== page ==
22:43Because at that time their teacher was already awake
22:45and he was afraid that he might receive a punishment.
22:48Thanks to this match, Pepe made a name for himself.
22:53So after class, a kid challenged him.
22:57The boy who challenged is Andres Salandanan and they are said to be arm in arm.
23:01Case at this time, fate is no longer with Rizal.
23:05He lost and almost crashed.
23:17He is called names, teased,
23:19and given nicknames like Calambeno.
23:22But he doesn't feel bad about it.
23:25Because those who tempt him are considered his
23:28best friends. Being
23:30so wise, he kept forgetting the wrongdoings
23:33they were doing.
23:35If he doesn't mini-mind what he receives from his classmates, the
23:38opposite is true when it comes to his teacher.
23:52Rizal said in his student memoir:
24:30 Rizal's studies
24:33in Binan had a great influence on his view of education.
24:35When young Rizal grew up, he reflected on his state.
24:39He believes that education is not just an obligation,
24:43but an investment that will lead us to a brighter future.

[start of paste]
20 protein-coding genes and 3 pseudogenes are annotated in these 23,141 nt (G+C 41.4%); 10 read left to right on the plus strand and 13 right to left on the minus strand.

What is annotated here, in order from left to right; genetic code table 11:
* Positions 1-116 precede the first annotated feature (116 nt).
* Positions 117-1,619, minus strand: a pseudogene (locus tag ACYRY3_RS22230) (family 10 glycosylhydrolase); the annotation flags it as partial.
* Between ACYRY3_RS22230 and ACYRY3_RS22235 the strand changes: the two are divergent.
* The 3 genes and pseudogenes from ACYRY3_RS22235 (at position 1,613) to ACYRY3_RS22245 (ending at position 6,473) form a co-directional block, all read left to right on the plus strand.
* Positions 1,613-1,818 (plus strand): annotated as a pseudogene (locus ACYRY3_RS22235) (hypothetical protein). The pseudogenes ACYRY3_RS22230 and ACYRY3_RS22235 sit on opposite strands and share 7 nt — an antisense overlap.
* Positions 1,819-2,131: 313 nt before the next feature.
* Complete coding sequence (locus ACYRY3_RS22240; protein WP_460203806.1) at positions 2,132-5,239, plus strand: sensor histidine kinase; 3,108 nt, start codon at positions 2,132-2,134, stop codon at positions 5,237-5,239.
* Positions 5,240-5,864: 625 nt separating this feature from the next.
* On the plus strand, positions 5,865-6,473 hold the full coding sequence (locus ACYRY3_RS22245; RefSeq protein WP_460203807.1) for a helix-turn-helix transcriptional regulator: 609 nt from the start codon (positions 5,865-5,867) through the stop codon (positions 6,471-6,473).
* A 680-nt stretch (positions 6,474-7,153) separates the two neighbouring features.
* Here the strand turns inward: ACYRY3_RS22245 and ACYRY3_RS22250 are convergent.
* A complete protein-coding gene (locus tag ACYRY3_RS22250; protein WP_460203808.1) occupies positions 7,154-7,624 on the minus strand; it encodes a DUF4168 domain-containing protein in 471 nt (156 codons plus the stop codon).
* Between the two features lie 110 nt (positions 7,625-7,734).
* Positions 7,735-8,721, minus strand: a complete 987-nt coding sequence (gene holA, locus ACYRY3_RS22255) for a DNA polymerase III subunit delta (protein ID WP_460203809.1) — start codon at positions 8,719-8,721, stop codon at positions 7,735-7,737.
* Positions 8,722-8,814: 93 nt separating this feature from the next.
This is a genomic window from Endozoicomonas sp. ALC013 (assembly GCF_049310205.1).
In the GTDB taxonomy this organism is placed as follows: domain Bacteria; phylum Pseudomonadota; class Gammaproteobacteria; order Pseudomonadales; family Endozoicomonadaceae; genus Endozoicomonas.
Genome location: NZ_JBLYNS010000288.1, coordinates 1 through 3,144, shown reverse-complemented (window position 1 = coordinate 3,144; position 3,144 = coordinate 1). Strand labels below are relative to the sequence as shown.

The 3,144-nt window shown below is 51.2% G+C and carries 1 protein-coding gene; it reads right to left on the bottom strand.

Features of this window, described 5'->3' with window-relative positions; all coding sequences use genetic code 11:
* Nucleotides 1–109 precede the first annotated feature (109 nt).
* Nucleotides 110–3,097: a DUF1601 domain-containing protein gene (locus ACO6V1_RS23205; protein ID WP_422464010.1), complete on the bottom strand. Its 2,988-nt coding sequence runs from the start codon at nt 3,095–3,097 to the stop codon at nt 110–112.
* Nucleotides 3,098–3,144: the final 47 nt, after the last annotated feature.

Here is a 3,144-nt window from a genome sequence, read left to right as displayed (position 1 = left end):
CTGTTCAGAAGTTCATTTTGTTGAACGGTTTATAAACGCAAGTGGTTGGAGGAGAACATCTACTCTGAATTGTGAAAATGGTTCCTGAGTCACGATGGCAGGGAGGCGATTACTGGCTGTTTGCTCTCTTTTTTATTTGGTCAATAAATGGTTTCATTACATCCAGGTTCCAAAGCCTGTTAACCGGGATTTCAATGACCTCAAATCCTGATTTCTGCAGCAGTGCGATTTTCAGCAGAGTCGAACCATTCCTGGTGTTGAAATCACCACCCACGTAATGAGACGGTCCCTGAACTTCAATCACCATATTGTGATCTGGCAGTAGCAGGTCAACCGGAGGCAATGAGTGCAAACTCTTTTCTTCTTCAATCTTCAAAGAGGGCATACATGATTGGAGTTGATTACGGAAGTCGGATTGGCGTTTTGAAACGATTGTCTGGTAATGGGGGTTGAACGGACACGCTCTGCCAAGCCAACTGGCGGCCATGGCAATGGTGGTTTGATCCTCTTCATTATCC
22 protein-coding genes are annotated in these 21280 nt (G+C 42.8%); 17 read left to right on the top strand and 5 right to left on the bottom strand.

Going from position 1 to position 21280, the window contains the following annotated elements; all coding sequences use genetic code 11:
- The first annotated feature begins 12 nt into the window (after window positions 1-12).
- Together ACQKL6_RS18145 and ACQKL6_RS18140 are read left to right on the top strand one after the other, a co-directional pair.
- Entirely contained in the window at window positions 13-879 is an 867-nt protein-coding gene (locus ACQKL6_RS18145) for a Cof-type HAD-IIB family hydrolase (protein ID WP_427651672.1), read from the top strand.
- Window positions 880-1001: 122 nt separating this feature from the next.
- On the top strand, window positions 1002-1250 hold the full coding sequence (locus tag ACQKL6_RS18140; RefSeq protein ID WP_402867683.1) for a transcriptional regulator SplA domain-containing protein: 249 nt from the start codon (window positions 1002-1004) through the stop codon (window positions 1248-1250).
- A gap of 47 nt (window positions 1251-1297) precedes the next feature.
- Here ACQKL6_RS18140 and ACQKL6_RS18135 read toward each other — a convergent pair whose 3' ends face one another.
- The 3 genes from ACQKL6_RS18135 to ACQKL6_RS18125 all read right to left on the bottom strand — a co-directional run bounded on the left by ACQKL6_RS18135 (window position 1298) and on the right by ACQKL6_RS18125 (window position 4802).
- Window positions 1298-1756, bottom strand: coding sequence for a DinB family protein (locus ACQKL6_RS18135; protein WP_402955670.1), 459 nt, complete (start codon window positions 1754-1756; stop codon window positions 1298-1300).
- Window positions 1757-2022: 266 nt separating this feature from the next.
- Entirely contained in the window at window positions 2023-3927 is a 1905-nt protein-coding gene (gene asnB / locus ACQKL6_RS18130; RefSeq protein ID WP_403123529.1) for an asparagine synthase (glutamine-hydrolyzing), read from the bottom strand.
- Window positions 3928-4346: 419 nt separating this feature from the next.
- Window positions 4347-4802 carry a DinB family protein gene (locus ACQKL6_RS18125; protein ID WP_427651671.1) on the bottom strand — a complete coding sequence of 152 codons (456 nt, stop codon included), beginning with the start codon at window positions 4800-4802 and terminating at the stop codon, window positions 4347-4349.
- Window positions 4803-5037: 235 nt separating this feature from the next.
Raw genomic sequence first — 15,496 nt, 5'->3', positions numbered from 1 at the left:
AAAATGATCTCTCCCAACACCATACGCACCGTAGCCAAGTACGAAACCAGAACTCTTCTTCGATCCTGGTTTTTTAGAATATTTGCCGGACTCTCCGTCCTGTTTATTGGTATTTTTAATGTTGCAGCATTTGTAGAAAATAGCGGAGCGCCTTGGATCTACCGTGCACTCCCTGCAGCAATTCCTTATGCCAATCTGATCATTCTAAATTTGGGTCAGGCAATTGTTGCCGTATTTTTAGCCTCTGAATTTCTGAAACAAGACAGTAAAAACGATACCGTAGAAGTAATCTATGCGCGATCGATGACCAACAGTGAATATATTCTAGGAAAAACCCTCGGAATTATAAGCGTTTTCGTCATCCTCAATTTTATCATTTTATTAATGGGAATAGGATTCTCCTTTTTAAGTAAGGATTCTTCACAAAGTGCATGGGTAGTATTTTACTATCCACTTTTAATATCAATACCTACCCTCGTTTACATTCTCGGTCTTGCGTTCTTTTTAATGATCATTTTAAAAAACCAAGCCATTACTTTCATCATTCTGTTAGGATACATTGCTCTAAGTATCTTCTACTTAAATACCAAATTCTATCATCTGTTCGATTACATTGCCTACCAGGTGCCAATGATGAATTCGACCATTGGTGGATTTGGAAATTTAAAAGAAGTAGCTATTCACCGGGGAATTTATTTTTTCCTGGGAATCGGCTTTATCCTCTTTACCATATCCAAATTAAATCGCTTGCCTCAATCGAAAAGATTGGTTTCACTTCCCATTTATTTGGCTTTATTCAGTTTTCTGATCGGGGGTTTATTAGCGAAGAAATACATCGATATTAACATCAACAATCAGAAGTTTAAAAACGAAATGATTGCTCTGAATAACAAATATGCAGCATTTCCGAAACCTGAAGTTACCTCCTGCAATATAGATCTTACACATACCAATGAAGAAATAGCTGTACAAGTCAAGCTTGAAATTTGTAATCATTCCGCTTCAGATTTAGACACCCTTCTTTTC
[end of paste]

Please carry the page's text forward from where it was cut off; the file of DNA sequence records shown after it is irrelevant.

24:47And we can only enjoy it
24:49when schools become a safe haven and a playground of the mind.
24:53Where young minds can explore and grow,
24:56rather than what he experienced,
24:58which can be likened to a dreaded torture chamber.
25:04When young Rizal returned to Calamba,
25:06his parents decided that he should stay there and later go to Manila.
25:11And during this time,
25:12his uncle, Don Jose Alberto,
25:14returned from Europe.
25:16What happened next is a scandalous story involving Rizal's family,
25:21which is so scandalous that it is like a modern teleserye.
25:25You know what, for fun, let's imagine it as a teleserye.
25:30Presented by Dreamscape Productions.
25:33In association with ABS-CBN.
28:48I'll try to be serious because what
28:50happened next to Rizal's mother is sad.
28:52And my throat hurts when I speak to Teodora BUT----
28:56Because he was accused of trying to poison
28:59his brother's wife,
29:01he was arrested and charged.
29:03And as a punishment, Teodora was made to walk 50 kilometers
29:07from Calamba to Santa Cruz.
29:10He was forbidden to use any vehicle.
29:14He said he had to suffer the shame
29:16even though the poisoning was not proven.
30:55Because of what was done to his mother,
30:57we can say that young Rizal became aware
31:00of how cruel the world is.
31:25Thank you very much for watching.
31:28This is where the video ends.
31:29I just added, just quickly.
31:31While I was researching about the Rizal boy,